Food stamp benefits end for some single adults in 87 CT towns

snap logo largeWashington – Because the economy has improved in the towns where they live, thousands of Connecticut food stamp recipients lost their food stamp benefits beginning this month.

The state’s economic upturn in 87 towns, including Torrington, Stamford, Fairfield, Glastonbury and Trumbull, has  resulted in childless, adult food stamp recipients who are unemployed — known as  “Able Bodied Adults Without Dependents,” or ABAWD — to lose their benefits unless they got jobs, education or training for at least 20 hours a week.

The Connecticut Department of Social Services says its most recent projection indicated that 3,305 recipients living in the 82 towns with lower unemployment rates,  lost SNAP benefits on April 1.

A recent report by the Center for Budget and Policy Priorities, a liberal-leaning policy group in Washington D.C., estimates as many as 1 million lost their food stamp benefits nationwide as of April 1.

Those who lost benefits in Connecticut represent a fraction of the approximately 405,300 state residents who received SNAP benefits in February, the last count of recipients.  But anti-hunger advocates say the change will cause hardship for some of society’s most vulnerable.

In 2009, because of the economic pain caused by the Great Recession, states were able to obtain a waiver from regulations of the Supplemental Assistance Nutrition Program (SNAP), the official name for food stamps. The waiver allowed single adults with no children and no job to obtain benefits

That waiver expired completely in some states on April 1. In others, like Connecticut, cities and towns where employment rates are high – and as a result are considered to have a “surplus of jobs” – are no  longer be eligible for the waiver.

Some of the cities and towns that will still be eligible for benefits are Bridgeport, Hartford, New Haven, East Haven, New London and Norwalk.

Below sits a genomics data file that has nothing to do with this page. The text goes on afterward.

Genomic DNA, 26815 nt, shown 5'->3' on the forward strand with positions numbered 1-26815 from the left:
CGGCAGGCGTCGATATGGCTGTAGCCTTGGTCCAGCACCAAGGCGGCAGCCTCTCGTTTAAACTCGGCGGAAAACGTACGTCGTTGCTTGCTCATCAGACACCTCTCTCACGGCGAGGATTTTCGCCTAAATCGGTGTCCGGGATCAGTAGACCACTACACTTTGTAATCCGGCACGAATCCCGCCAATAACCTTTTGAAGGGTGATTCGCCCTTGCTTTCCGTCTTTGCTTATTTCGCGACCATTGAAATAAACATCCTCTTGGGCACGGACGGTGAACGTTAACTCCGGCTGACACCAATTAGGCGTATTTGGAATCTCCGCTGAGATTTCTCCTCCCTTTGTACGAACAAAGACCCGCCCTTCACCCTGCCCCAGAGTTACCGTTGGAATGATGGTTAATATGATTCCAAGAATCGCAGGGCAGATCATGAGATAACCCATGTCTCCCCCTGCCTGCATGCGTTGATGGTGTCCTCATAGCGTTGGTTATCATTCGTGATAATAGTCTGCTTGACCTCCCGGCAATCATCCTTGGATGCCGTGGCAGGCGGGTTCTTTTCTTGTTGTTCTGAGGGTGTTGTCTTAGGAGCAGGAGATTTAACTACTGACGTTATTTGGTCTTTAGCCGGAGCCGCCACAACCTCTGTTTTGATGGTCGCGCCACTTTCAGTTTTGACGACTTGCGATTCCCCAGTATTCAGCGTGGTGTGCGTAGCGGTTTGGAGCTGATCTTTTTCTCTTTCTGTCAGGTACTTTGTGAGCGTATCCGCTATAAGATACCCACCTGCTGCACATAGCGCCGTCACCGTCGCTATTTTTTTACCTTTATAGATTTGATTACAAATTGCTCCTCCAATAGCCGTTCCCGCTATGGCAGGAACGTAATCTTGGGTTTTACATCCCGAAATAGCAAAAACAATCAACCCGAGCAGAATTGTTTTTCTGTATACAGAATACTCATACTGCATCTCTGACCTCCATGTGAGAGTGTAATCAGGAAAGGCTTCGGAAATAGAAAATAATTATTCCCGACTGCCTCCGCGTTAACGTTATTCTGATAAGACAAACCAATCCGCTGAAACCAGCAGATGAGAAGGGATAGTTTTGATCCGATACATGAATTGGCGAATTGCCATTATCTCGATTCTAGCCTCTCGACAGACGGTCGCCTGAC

The requirement that abled-bodied adults work in order to be eligible for food stamps was part of the  Welfare and Medicaid Reform Act of 1996, signed into law by former President Bill Clinton and sponsored in the House by then-Rep. John Kasich, R-Ohio. Another presidential hopeful, Sen. Bernard Sanders of Vermont, voted against the welfare bill, as did Rep. Rosa DeLauro, D-3rd District, the only member of Connecticut’s congressional delegation who was in office at the time.

Homeless and disabled

Lucy Potter, a staff attorney with  Greater Hartford Legal Aid, said she helped two people last week find a way to keep their benefits.

One was a homeless person living in the woods in Enfield.

“We were able to document that he was homeless, which is an exception,” Potter said.

She said another individual kept his benefits because she was able to get a doctor to certify he was disabled — another qualification for SNAP benefits if you’re unemployed, single and childless.

“It’s a terrible rule,” Potter said of the ABAWD provision. “It was based on the assumption that there are work programs to help these people and there are no programs. They cost too much.”

Potter is concerned many, poor, disabled people who haven’t officially  been declared disabled will lose benefits.

“Nobody’s going to hire them and they haven’t been looking for work in a long time,” she said. “I don’t know what’s going to happen to them.”

David Dearborn, spokesman for the Connecticut Department of Social Services, said all those affected by the end of the SNAP waiver have received notice, “along with advisement of resources available to assist them with employment and training or documenting time-limited status.”

He listed several organizations that are working with DSS to help with employment training and other resources that would help people keep their food stamp  benefits, including Capital Community College, Asnuntuck Community College, Gateway Community College, Northwestern Community College, Goodwin College and Opportunities Industrialization Center in New London.

Also partnering with DSS on the issue is Housatonic Community College in Bridgeport, Three Rivers Community College in Norwich, Community Culinary School of Northwestern CT, and Connecticut Center for Arts and Technology, Dearborn said.

Meanwhile,  End Hunger CT!, the Community Health Centers Association of Connecticut and Connecticut Association for Human Services, “serve as other advisory resources,” Dearborn said.

Ed Bolen, the author of the Center for Budget and Policy Priorities report, said it’s not likely that a Republican-controlled Congress, which has sought new limits to SNAP enrollment, will help those who have lost benefits most recently.

“Given the political environment, I don’t think there is a will in Congress to change things,” he said.

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